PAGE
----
Australia’s new prime minister, Malcolm Turnbull, has announced what he calls a “21st century government”. This article is part of The Conversation’s series focusing on what such a government should look like.
Tucked up in the north east of Europe against the Russian border is the Republic of Estonia. Geographically it is one of the Baltic states with Latvia and Lithuania, but its cultural heritage is strongly Nordic, influenced by Norway, Sweden and Finland over many centuries.
It is a beautiful country of forests, lakes and islands, about half the size of Tasmania, with a population of 1.3 million, of whom 70% are Estonian and 25% are Russian. But it is also a remarkable example of a how to do e-government right, and there are lessons for countries like Australia.
Estonia gained independence from the Soviet Union in 1991 and has since set about making its mark as a digital-rich economy. But to understand the Estonia digital story, you need to dig deeper than the statistics reported by the European Union, the OECD and others.
The best known technology success story coming out of Estonia is Skype, built on the same technology platform as music-sharing application Kazaa by Estonian software engineers, and now owned by Microsoft.
It is far from the only example. Others include foreign exchange platform Transferwise and the Uber-like taxi ordering service, Taxify. More than €80 million was invested in start-ups in Estonia in 2014, of which around 15% of new investment was in the information technology sector.
Electronic government is also booming, with 38% of individuals interacting with government services almost entirely online. This includes 95% of 2013 tax declarations being filed online, and 100% of general practitioners use digital prescriptions.
Can you imagine collecting a prescription from any pharmacy without any paperwork in Australia?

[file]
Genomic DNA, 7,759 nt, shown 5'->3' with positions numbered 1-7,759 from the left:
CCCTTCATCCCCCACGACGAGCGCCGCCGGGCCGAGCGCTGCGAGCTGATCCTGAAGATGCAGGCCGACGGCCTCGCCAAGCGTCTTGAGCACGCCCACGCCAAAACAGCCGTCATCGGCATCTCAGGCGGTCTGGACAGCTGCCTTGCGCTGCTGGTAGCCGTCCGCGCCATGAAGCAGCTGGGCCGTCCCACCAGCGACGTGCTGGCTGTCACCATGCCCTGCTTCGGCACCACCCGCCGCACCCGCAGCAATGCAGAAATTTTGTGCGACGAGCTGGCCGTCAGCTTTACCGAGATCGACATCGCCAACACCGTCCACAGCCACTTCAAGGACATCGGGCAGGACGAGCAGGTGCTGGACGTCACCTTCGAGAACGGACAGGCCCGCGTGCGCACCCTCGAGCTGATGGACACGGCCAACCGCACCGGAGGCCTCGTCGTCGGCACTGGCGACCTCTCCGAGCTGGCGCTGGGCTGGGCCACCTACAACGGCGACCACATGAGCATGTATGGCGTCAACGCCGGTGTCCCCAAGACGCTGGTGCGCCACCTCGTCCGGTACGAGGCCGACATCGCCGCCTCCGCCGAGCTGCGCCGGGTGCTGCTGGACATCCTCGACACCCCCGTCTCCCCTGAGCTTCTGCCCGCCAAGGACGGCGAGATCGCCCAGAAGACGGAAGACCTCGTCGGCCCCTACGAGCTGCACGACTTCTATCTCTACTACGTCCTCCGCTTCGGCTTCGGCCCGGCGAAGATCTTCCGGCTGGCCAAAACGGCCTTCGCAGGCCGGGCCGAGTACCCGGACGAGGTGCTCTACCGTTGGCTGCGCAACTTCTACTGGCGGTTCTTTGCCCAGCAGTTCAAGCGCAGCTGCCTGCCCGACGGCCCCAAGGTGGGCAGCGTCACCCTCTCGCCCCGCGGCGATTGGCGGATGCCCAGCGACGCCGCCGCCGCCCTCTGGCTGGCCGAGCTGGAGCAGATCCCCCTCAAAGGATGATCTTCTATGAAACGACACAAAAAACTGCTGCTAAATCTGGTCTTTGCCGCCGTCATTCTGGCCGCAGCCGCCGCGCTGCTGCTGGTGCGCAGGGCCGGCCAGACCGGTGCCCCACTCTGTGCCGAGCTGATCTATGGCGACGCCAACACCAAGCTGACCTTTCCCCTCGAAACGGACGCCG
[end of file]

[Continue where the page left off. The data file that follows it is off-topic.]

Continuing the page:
Electronic voting also accounted for more than 30% of all votes cast in the 2015 parliamentary elections.
So why is Estonia recognised as such a leader, especially in government services?
Following independence from the Soviet Union, the Tiigrihüpe (Tiger’s Leap) policy was proposed, coming into effect in 1997, to invest heavily in computer and network infrastructure and information technology literacy.
There were several favourable conditions. The post-Soviet government ministers were young (average age 35 years) and recognised the need for innovation to kick-start a country with few natural resources. There was little in the way of significant legacy in either paper-based administration or disparate computerised systems to hold them back.
There was also the Institute of Cybernetics, now at the Tallinn University of Technology, one of the earliest centres of computer science under the Soviet Academy of Sciences, established in 1960. This provided a significant body of expertise in computer systems and especially security.
According to Siim Sikkut, Digital Policy Adviser to the Estonian government, the decision to go hard into digital, with a focus on education and e-government, was made in 1996:
That meant developing technologies for a secure digital, paperless government, and educating not just children but all members of society. One of our first actions was to network schools, but Tiigrihüpe was always going to be the start of something bigger.
One of the big surprises in the Estonian cabinet room in the sumptuous Stenbock House is the lack of paper. The government gazette hasn’t been printed in book form since 2011.
Estonia runs a paperless e-government where ministers bring their iPads to cabinet meetings.
Critical to the take-up of digital government is that services are optimised for online engagement. It is no good taking a paper-based process and translating it into an online form of data entry. Estonia’s government services are designed to be online.
In fact, Estonia’s processes are so streamlined for online delivery that Siim claims they couldn’t revert to a paper process even if they wanted to. It is estimated that digital signatures alone deliver a 2% GDP saving compared to paper-based systems.
You own your own personal data
Australia follows the common road when it comes to personal information and privacy. Our legislative framework makes the assumption that government and private agencies collect personal information in order to provide services.
We are informed through privacy policies about why our personal information is being collected, how it will be used and how we can apply to see that information. In the process, we give up ownership and control.